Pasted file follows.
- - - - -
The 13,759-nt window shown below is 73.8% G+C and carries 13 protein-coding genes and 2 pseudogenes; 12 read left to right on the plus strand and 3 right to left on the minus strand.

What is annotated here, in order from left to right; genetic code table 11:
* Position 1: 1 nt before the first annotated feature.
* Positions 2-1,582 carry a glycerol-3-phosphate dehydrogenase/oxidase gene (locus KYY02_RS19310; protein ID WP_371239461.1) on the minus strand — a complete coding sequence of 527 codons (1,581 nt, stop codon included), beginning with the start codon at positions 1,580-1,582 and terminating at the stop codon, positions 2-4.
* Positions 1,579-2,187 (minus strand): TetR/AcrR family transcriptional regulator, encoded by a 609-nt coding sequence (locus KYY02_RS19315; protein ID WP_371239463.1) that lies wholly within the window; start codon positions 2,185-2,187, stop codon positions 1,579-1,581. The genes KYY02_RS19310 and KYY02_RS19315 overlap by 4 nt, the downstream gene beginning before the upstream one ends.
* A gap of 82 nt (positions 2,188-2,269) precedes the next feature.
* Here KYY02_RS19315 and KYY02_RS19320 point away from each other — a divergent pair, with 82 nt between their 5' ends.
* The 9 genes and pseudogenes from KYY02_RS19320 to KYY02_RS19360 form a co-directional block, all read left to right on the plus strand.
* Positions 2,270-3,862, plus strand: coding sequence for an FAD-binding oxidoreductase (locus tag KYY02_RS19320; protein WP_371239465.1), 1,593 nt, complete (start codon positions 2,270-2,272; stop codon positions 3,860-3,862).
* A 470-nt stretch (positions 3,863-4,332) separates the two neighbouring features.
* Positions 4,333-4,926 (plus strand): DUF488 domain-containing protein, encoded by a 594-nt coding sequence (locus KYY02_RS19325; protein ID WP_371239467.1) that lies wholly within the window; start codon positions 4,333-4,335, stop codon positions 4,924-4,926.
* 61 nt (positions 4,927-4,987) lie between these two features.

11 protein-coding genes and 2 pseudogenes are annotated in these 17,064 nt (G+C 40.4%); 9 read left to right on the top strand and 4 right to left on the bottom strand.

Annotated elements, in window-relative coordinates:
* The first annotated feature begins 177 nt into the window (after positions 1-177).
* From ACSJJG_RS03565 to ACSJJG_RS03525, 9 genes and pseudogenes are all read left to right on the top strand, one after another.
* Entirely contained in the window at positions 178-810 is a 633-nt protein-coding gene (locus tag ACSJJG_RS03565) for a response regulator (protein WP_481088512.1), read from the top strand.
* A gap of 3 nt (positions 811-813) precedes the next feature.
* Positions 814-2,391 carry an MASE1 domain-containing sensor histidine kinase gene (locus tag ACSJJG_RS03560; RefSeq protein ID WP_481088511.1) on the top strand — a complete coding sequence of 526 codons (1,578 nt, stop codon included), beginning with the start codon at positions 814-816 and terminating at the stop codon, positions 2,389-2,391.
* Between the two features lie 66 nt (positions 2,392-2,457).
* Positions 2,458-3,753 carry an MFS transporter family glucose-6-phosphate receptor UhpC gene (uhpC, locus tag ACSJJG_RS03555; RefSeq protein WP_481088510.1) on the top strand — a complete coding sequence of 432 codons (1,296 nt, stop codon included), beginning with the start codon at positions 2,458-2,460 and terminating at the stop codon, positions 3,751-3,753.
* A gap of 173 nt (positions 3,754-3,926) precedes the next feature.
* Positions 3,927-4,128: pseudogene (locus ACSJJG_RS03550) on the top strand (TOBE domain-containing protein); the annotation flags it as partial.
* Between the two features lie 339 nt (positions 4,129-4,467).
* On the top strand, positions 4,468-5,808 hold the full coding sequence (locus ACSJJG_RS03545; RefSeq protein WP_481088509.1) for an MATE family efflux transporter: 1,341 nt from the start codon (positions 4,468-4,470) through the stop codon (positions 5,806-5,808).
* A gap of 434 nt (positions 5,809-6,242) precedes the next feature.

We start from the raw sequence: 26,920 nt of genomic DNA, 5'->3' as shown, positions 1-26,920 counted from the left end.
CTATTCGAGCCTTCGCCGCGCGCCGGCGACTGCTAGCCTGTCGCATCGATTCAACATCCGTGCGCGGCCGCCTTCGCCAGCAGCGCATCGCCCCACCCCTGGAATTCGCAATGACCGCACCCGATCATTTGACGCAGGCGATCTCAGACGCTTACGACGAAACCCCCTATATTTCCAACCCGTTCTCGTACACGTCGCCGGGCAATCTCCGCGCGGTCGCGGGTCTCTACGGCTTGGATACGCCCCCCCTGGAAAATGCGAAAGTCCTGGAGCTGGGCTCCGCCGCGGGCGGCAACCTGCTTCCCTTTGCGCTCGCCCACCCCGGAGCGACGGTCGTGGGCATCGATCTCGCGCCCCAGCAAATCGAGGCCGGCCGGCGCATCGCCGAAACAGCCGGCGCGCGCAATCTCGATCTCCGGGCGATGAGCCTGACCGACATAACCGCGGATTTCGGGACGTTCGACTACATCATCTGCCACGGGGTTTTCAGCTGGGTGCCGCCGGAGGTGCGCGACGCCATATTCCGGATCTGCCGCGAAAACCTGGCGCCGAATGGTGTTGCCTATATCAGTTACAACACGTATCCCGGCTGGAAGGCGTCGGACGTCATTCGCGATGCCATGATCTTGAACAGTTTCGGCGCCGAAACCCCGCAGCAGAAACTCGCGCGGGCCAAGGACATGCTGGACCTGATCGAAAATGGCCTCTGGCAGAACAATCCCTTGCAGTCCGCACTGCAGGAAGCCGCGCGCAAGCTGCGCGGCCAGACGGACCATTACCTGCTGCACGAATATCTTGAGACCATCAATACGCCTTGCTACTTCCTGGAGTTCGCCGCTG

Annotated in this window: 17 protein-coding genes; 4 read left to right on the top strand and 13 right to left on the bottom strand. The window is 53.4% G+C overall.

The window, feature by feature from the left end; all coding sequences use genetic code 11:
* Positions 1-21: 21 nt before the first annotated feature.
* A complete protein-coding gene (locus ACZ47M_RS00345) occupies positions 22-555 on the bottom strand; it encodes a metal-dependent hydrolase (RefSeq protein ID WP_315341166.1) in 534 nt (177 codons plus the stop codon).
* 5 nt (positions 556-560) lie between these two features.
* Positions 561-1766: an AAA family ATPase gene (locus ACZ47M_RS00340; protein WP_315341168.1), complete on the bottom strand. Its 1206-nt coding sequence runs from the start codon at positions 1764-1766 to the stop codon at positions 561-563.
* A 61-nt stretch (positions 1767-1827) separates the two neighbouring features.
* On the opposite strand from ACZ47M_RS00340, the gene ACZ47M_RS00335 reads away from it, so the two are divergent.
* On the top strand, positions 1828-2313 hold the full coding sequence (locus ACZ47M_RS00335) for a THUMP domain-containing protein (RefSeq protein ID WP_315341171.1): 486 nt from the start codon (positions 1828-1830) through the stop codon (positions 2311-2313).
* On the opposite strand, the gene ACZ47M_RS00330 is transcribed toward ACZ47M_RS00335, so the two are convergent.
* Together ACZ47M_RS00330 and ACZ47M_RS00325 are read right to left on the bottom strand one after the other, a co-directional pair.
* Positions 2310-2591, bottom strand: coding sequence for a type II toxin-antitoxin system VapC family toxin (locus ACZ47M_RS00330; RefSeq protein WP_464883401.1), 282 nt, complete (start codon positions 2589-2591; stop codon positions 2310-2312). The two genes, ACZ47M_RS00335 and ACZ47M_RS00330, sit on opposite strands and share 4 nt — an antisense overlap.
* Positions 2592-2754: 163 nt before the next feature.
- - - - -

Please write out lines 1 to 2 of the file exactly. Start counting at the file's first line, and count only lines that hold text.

The 13,759-nt window shown below is 73.8% G+C and carries 13 protein-coding genes and 2 pseudogenes; 12 read left to right on the plus strand and 3 right to left on the minus strand.

What is annotated here, in order from left to right; genetic code table 11: